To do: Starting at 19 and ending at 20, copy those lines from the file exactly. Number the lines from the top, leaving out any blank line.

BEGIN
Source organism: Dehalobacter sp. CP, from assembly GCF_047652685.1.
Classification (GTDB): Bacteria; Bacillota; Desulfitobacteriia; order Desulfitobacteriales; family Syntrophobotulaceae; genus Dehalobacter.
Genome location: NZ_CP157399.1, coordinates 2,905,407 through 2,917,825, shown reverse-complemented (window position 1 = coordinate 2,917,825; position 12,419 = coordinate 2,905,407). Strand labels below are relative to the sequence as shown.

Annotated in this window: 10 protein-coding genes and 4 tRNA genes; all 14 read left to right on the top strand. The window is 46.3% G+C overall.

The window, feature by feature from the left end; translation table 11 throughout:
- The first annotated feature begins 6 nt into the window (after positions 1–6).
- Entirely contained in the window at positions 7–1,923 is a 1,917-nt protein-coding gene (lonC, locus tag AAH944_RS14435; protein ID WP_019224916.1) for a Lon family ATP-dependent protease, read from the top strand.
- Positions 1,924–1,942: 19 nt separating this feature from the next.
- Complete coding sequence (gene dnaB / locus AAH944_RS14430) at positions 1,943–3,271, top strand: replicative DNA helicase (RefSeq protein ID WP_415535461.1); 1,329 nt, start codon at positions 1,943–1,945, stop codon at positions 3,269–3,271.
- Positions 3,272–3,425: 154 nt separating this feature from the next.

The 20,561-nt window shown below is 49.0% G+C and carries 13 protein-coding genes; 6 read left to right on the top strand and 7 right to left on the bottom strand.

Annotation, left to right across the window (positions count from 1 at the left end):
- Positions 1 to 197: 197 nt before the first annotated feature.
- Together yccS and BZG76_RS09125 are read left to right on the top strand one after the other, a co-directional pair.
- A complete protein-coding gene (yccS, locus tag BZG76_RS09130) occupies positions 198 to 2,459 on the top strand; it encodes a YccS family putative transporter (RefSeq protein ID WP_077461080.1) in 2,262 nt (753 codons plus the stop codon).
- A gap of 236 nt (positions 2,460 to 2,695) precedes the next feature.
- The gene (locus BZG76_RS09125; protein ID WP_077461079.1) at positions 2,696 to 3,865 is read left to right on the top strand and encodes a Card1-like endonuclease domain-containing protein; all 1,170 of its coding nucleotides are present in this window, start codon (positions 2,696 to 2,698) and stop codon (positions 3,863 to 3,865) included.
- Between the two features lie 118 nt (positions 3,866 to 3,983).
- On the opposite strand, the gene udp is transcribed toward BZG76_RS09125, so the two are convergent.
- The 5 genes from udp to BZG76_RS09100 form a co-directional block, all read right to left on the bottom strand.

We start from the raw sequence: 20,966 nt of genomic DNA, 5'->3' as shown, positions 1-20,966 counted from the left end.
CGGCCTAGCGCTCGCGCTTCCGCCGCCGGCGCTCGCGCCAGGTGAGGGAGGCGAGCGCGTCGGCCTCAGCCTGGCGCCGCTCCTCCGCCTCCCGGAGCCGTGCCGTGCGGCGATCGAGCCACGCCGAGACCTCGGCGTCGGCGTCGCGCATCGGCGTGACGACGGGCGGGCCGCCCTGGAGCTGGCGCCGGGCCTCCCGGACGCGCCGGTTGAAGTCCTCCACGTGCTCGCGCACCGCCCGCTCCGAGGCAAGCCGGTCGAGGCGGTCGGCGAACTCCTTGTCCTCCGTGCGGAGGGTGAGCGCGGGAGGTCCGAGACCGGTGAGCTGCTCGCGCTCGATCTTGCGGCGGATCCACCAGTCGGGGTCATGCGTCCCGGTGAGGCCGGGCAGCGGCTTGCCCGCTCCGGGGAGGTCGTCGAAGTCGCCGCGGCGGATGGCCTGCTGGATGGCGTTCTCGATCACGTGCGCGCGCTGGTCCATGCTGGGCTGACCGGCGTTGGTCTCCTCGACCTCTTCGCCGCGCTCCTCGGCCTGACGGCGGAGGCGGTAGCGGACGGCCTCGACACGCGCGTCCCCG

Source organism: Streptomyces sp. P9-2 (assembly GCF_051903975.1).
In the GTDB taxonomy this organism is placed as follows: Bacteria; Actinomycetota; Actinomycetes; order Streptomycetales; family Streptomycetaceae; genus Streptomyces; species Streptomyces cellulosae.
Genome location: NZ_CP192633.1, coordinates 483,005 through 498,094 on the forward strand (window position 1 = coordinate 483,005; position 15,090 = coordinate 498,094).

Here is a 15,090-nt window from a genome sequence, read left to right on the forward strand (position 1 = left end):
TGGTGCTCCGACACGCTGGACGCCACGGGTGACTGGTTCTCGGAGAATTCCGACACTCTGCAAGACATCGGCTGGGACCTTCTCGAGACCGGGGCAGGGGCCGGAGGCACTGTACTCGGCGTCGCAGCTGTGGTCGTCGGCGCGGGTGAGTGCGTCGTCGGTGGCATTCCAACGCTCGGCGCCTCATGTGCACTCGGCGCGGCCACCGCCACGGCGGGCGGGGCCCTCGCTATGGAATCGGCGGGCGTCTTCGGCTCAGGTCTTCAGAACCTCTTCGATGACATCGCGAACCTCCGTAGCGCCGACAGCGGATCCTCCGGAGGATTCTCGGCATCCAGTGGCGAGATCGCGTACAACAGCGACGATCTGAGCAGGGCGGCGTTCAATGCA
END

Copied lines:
- On the opposite strand, the gene udp is transcribed toward BZG76_RS09125, so the two are convergent.
- The 5 genes from udp to BZG76_RS09100 form a co-directional block, all read right to left on the bottom strand.